• News
  • SAN DIEGO
  • Technology

GET Engineering: Thirty years strong

In the early '80s, a government employee named Rod Tuttle was working for the U.S. Navy in Pt. Loma in the infancy of what is now known as the Naval Tactical Data System. NTDS is a computer-to-computer information system that, essentially, informs a Navy commander what's going on around his ship and enables him to make strategic and tactical evaluations and decisions, rapidly and accurately.

Tuttle, who graduated from San Diego State with a degree in electrical engineering, perceived an opportunity to become a government contractor, manufacturing and selling directly to the Navy the various converters, adapters, cables and other equipment needed to interconnect with high-speed, general-purpose computers and its stored programs. He briefly started doing so for another company, but in 1982, Tuttle founded and become chief technology officer of GET Engineering Corporation, named for his wife and company co-founder/president, Guille E. Tuttle.

Three decades later, GET Engineering is thriving. The company that began in Tuttle's garage has operated since 1989 from an 11,000-square-foot headquarters building in El Cajon and boasts clients and indirect sales offices, worldwide. Among its modest but highly experienced and closely knit 24-person staff of designers, engineers and specialists are original employees Robert Felix, a mechanical engineer and Cheri Erne, the production manager.

"We are basically kind of an oddity as a Woman-Owned Small Business as we are a full design, manufacturing and engineering facility," said Frank DeBaca, GET's director of product development, who was lured out of retirement by Tuttle 12 years ago after DeBaca's 32-year-career with defense contractor Lockheed Martin. "We can provide our customers everything from ideas to actual full production."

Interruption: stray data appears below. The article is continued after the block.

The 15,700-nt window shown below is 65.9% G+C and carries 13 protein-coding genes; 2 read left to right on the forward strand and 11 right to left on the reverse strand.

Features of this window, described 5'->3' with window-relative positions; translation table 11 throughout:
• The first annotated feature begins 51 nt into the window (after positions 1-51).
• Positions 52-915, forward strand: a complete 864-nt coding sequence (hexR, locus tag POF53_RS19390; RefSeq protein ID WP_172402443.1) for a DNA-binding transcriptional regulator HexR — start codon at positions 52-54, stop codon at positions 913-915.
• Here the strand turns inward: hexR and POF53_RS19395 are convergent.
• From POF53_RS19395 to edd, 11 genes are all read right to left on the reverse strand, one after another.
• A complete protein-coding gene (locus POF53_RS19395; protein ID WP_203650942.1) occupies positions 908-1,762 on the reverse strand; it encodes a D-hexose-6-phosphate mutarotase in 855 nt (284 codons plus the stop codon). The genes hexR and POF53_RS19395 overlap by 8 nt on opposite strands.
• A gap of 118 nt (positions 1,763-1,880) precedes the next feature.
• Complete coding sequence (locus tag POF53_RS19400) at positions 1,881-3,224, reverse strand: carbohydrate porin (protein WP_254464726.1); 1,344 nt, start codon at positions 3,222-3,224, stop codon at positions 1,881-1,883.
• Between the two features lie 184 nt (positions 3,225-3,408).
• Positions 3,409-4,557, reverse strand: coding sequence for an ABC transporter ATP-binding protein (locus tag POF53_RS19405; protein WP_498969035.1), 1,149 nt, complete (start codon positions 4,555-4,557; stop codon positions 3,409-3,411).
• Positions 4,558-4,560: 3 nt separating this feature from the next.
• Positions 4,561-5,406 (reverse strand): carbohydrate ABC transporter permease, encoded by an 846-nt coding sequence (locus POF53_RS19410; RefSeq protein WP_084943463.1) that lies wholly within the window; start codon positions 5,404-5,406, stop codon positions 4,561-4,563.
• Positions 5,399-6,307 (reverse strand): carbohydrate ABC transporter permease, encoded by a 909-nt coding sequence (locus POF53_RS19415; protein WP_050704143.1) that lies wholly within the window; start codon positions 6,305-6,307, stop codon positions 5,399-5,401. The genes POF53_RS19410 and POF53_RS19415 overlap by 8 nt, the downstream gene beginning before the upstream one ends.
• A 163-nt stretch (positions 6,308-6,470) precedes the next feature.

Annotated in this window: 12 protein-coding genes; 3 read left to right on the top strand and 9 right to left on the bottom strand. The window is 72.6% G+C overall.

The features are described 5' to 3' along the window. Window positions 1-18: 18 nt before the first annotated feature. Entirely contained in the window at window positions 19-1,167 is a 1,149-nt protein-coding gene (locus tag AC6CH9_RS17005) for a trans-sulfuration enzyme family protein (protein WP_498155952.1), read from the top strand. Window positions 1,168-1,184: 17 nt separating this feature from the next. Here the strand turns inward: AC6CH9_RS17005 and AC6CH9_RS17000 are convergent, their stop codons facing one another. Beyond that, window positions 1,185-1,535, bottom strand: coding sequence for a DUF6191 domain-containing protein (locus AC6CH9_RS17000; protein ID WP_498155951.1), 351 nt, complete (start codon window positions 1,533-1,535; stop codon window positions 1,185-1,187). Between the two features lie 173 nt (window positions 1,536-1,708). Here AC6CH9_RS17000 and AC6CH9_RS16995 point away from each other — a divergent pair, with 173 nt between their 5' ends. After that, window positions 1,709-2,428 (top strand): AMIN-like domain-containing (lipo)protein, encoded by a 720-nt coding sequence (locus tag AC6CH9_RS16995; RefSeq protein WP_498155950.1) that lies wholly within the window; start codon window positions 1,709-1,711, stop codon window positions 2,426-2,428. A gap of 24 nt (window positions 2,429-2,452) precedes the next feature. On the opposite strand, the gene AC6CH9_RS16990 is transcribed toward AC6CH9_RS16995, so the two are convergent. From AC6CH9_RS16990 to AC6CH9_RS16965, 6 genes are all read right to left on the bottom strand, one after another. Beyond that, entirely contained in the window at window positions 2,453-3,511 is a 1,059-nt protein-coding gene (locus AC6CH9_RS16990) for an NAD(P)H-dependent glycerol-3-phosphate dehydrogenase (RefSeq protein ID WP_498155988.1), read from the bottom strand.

GET manufactures and sells its products "either directly to the Navy, as the end customer, or to somebody else who's building something for the Navy," said Dave Grundies, GET's vice president, who had a distinguished, 26-year career in the Navy. "We also provide to NATO countries because, as the Navy retires ships and turns them over to our (NATO allies), we also provide them with support. What was good for the Navy a long time ago is currently great for (our NATO allies)."

If they can't fix it, it ain't broke! Part of GET's production/engineering staff: (l to r) Brian Carlton, Delroy Green, Cheri Erne, Don Wright, David Shaw, Steve Mathews and Dominic Alvarez.

As the Navy's fleet ages, so does the fleet's computer systems. Sophisticated hardware manufactured by GET Engineering helps the Navy to keep its so-called legacy systems operational while also minimizing cost, weight and space.

"What we replaced (bulky, outdated input/output control racks and thick and heavy 50-foot cables) and what we replaced it with (thin, lightweight CAT-6 Ethernet cables and GET Ethernet-to NTDS converters) represents a quantum leap forward," said DeBaca of a recent GET project for the Navy. "It's not a ten percent increase, it's a major increase (in terms) of reducing the size, weight, power...just about everything."

DeBaca estimated that the vast majority of U.S. Navy ships now in service, as well as many former U.S. Navy vessels now being used by U.S. allies in Europe, Japan and Australia, have GET-manufactured components aboard.

NTDS adapter designed by GET Engineering, which includes their proprietary integrated circuits.